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The Collateral Damage of Sin

Eight-year-old Aryanna Schneeberg was playing in her backyard near Milwaukee, Wisconsin, when she was struck in the back with an arrow. A neighbor was attempting to shoot a squirrel, but his weapon missed its intended target and instead penetrated the child’s lung, spleen, stomach, and liver. She bears the scars that come with surviving such an injury.

We ought to think of Aryanna every time we hear a preacher explaining the Greek word for sin, hamartia, as “missing the mark.” Like most pulpit clichés, this one points to something that’s partly right. The problem, though, is that … we think of a bucolic setting where we are shooting our arrows toward a target on a bale of hay. The metaphor is almost comforting: We see ourselves not as criminals or rebels but as being off our game now and then. We reach into our quiver for one more chance to get it right.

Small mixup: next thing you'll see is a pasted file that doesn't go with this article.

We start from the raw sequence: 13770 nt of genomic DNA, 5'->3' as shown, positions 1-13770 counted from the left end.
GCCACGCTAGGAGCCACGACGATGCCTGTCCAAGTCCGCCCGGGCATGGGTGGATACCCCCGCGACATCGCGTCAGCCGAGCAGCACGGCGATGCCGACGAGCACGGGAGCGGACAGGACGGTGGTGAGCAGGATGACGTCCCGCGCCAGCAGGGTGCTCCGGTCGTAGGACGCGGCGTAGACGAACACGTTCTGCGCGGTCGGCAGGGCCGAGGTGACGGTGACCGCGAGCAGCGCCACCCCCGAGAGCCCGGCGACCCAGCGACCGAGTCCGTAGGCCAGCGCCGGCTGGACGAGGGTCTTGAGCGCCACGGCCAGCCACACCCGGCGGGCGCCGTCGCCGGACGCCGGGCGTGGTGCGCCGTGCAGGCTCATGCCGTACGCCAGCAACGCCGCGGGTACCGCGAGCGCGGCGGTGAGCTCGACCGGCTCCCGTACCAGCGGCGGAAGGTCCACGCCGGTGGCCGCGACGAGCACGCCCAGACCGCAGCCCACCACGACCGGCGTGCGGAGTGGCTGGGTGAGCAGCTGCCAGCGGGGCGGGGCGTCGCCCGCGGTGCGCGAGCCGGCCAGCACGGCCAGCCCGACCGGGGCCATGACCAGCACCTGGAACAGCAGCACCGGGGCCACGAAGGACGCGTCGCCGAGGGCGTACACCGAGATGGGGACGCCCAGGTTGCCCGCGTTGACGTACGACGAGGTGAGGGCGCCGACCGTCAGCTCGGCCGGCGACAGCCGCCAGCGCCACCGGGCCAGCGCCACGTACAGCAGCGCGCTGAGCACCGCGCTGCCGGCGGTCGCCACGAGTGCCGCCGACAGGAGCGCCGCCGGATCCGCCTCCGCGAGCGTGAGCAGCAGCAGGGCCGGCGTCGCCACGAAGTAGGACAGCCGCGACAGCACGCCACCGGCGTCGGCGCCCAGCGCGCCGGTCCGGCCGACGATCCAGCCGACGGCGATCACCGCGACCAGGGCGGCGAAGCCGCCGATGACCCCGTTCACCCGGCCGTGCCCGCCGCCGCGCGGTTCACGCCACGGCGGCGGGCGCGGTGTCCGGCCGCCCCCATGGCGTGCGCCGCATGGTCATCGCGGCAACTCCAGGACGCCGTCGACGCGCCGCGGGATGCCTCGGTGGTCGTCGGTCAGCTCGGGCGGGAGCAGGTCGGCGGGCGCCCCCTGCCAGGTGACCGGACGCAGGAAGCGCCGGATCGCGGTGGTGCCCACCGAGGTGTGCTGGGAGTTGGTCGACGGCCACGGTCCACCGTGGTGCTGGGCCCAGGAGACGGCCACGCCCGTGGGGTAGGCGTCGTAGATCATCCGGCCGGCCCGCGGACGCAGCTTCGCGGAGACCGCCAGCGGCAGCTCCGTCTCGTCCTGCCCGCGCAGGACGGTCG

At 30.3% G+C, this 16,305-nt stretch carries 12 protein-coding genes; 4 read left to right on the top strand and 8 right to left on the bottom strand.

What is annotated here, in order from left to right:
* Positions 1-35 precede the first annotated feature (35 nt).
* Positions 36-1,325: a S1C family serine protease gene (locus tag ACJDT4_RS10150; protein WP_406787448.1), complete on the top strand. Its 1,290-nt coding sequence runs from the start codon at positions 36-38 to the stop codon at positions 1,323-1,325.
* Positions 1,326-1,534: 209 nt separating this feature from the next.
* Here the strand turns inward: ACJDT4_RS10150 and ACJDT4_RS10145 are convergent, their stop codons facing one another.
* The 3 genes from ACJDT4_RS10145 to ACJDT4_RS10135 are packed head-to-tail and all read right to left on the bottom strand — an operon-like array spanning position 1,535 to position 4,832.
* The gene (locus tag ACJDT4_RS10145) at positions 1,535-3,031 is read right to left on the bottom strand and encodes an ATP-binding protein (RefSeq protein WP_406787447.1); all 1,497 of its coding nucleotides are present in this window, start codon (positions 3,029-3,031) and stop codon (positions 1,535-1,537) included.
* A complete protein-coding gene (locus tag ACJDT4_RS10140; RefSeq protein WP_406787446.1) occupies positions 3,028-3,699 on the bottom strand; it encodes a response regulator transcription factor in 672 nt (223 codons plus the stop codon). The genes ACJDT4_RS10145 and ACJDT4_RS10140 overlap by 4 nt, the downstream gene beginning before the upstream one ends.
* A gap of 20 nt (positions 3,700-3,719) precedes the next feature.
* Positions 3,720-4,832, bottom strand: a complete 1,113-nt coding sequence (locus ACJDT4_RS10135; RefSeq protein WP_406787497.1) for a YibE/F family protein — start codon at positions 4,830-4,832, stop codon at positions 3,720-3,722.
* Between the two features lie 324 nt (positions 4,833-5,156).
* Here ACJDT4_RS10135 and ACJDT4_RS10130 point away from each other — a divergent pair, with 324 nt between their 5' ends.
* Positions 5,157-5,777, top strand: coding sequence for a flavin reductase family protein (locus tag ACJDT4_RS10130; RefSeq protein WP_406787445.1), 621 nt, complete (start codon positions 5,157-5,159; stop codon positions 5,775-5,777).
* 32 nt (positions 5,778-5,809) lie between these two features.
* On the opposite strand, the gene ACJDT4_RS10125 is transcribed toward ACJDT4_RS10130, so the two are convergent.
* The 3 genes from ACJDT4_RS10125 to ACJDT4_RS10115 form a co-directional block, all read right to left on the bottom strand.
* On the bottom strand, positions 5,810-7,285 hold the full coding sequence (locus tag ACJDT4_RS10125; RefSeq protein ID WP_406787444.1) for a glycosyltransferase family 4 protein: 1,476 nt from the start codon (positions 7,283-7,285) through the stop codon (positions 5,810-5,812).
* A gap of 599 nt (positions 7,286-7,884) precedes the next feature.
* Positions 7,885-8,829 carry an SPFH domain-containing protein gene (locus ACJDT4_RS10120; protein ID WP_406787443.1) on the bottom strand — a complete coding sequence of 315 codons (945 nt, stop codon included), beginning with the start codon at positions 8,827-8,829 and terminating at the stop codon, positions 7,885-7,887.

That’s not how the Bible describes sin. The Bible says sin is lawlessness (1 John 3:4). When it categorizes sins, it consistently does so in terms that imply both perpetrators and victims: enmity, dissension, oppression of orphans and widows, adultery, covetousness. In that light, sin is less like target practice on some isolated piece of countryside and more like loosing arrows on a city sidewalk in the midst of a pressing crowd. All around us are bodies, writhing or dead, struck down by our errant arrows.

Possible Preaching Angle:

In a sermon on sin, a preacher might also quote the Puritan John Owen: “Be killing sin or it will be killing you.” That’s true too. And yet it doesn’t quite say enough: Our sin might also be killing those around us. “The wages of sin is death,” the Bible tells us (Rom. 6:23). That death might not simply be one’s own, but also one’s neighbors.

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